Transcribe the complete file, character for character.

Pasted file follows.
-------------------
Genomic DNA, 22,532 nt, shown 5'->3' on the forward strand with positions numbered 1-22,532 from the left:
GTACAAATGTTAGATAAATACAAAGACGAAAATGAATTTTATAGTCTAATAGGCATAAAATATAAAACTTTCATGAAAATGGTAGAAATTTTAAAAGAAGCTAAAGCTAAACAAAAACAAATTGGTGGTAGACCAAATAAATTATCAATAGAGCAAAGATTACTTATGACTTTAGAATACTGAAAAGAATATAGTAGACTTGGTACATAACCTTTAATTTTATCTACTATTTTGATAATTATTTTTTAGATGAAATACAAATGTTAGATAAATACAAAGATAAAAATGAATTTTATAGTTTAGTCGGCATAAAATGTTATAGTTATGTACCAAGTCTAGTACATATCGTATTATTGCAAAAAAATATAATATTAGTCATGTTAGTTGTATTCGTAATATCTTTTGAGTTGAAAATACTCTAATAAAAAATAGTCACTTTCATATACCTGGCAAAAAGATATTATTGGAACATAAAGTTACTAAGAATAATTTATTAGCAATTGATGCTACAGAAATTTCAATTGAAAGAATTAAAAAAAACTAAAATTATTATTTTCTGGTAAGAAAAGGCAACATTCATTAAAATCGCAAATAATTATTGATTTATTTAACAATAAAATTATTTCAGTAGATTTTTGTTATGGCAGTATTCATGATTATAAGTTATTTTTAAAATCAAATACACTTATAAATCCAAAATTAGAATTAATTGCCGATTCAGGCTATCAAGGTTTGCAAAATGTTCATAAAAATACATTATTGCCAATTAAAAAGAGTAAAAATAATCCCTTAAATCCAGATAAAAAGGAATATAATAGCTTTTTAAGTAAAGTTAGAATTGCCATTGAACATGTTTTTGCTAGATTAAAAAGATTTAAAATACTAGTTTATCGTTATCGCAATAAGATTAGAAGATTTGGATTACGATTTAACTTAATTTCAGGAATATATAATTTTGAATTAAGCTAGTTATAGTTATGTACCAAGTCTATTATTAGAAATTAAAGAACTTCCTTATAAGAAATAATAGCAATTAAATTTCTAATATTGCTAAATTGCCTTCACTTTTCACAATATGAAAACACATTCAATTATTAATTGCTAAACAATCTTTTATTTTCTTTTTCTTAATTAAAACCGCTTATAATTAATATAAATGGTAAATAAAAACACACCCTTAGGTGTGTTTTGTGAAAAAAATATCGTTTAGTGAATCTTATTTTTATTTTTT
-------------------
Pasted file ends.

Genomic DNA, 22,532 nt, shown 5'->3' on the forward strand with positions numbered 1-22,532 from the left:
GTACAAATGTTAGATAAATACAAAGACGAAAATGAATTTTATAGTCTAATAGGCATAAAATATAAAACTTTCATGAAAATGGTAGAAATTTTAAAAGAAGCTAAAGCTAAACAAAAACAAATTGGTGGTAGACCAAATAAATTATCAATAGAGCAAAGATTACTTATGACTTTAGAATACTGAAAAGAATATAGTAGACTTGGTACATAACCTTTAATTTTATCTACTATTTTGATAATTATTTTTTAGATGAAATACAAATGTTAGATAAATACAAAGATAAAAATGAATTTTATAGTTTAGTCGGCATAAAATGTTATAGTTATGTACCAAGTCTAGTACATATCGTATTATTGCAAAAAAATATAATATTAGTCATGTTAGTTGTATTCGTAATATCTTTTGAGTTGAAAATACTCTAATAAAAAATAGTCACTTTCATATACCTGGCAAAAAGATATTATTGGAACATAAAGTTACTAAGAATAATTTATTAGCAATTGATGCTACAGAAATTTCAATTGAAAGAATTAAAAAAAACTAAAATTATTATTTTCTGGTAAGAAAAGGCAACATTCATTAAAATCGCAAATAATTATTGATTTATTTAACAATAAAATTATTTCAGTAGATTTTTGTTATGGCAGTATTCATGATTATAAGTTATTTTTAAAATCAAATACACTTATAAATCCAAAATTAGAATTAATTGCCGATTCAGGCTATCAAGGTTTGCAAAATGTTCATAAAAATACATTATTGCCAATTAAAAAGAGTAAAAATAATCCCTTAAATCCAGATAAAAAGGAATATAATAGCTTTTTAAGTAAAGTTAGAATTGCCATTGAACATGTTTTTGCTAGATTAAAAAGATTTAAAATACTAGTTTATCGTTATCGCAATAAGATTAGAAGATTTGGATTACGATTTAACTTAATTTCAGGAATATATAATTTTGAATTAAGCTAGTTATAGTTATGTACCAAGTCTATTATTAGAAATTAAAGAACTTCCTTATAAGAAATAATAGCAATTAAATTTCTAATATTGCTAAATTGCCTTCACTTTTCACAATATGAAAACACATTCAATTATTAATTGCTAAACAATCTTTTATTTTCTTTTTCTTAATTAAAACCGCTTATAATTAATATAAATGGTAAATAAAAACACACCCTTAGGTGTGTTTTGTGAAAAAAATATCGTTTAGTGAATCTTATTTTTATTTTTT